Allison's Book Bag

Under the Mesquite by Guadalupe Garcia McCall

Posted on: March 1, 2014

An expression that comes to mind about Under the Mesquite by Guadalupe Garcia McCall is that “the whole is greater than the sum of all its parts”. The main storylines to this verse novel are the immigration of a Mexican family to America and the death of a parent. Thematically, the story is also about family, friendship, and identity. All of these parts interconnect to make an emotional experience that will have long-lasting impact.

The immigration experience forms one storyline to Under the Mesquite. Lupita and her siblings were born in Mexico, but her family moved to the United States when she turned six. However, this verse novel is not about the difficulties which can happen to immigrants in crossing the border or when trying to avoid deportation; Lupita’s family enters the U.S. legally. Nor is this verse novel about the challenge of being a second or third generation Mexican; Lupita spent her formative years in Mexico, and when the family moves to the United States everyone ends up feeling pretty happy “living the American dream in Eagle Pass”.

Instead, Under the Mesquite is about an altogether different struggle: one which I call dual homesickness. Basically, when she’s on the American side Lupita misses her former life in Mexico, but when she’s on the Mexican side she eventually finds herself longing for her new home in Texas. My being from Canada, it’s a conflict with which I well relate.

Because Lupita looks different and has an accent, naturally she also faces discrimination. And yet to my surprise, its Lupita’s Mexican friends who harass her the most, accusing her of talking “like you wanna be white”. Because of these different takes on immigration, I found Under the Mesquite to have a fresh approach.

The death of a parent forms a second storyline to Under the Mesquite. When Lupita enters her freshman year in high school, her mom is diagnosed with cancer. Despite the rallying times when it felt as if her mom would recover and life would return to normal, Lupita and her sisters receive the dreaded middle-of-the-night call.

Under the Mesquite is about the exhaustion and anxiety that accompany a death vigil, and the sorrow that fills a girl’s heart following her mother’s death. Yet it’s also filtered through the unique experiences of McCall, for Under the Mesquite is largely an autobiographical story. Lupita’s earliest role is that of a surrogate mother, the oldest child who steps in and cares for the siblings while the father remains by the side of his hospitalized wife. When the cancer worsens, Lupita wishes to do nothing but retreat. Her drama teacher becomes a confidant at this time and encourages her to funnel her emotions into the stage.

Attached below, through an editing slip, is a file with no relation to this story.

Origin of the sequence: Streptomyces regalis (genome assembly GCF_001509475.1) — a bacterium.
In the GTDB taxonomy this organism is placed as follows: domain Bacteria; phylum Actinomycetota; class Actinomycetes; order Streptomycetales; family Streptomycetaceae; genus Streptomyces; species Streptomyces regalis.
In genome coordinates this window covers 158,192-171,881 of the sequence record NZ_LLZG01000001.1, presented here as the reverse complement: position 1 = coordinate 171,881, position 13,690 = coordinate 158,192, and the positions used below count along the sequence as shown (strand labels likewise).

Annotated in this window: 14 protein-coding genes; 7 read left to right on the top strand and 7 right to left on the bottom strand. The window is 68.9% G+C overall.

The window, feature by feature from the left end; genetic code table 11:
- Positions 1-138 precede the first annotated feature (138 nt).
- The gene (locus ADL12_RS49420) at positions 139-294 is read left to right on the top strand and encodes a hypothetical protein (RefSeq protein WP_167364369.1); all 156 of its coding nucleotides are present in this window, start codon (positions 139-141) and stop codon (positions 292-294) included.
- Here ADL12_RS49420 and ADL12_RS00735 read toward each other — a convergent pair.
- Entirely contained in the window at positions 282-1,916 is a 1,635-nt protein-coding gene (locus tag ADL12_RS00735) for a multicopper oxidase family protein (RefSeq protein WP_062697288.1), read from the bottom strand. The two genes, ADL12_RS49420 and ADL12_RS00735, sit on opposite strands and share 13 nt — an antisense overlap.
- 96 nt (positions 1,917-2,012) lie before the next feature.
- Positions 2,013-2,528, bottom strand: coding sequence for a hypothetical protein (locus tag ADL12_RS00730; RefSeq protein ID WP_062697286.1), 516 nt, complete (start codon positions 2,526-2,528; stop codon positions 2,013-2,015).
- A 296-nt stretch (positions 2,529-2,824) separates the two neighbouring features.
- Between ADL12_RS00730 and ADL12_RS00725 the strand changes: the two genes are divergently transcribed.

It’s often said that there are no new stories. You could view Under the Mesquite in this way, for death of a parent isn’t a new tale. But how McCall develops the relationship between Lupita and her mom, down to the symbolism of the mesquite tree, is original, and therefore makes for a memorable read.

A story told through verse has a strong chance of turning ones off who are not accustomed to the format. Myself, I first stumbled across Under the Mesquite at the library. It being about a teen who writes poems and loses her mother intrigued me enough to start flipping pages. The instance though when I saw its poetic format, I rejected it. Only when I saw Under the Mesquite listed as an award winner, and still felt entranced with its premise, did I give it a chance.

Now that I have, I love the emotional punch McCall creates with her intense visuals. I also appreciate that the poetic form allows her to provide the perfect emotional distance from one of the most painful experiences anyone can face. Does this mean poetry is better for writing about heart-wrenching topics? I don’t think so, because I’ve equally enjoyed prose stories on the topic. But, it’s not worse either. Just different. Which means Under the Mesquite has further sold me on the merits of verse novels.

2 Responses to "Under the Mesquite by Guadalupe Garcia McCall"

After reading your review, I checked to see if my library had this book and they do, so I placed a hold on it. Can’t wait to read it!

Wow! I hope you like it. 🙂

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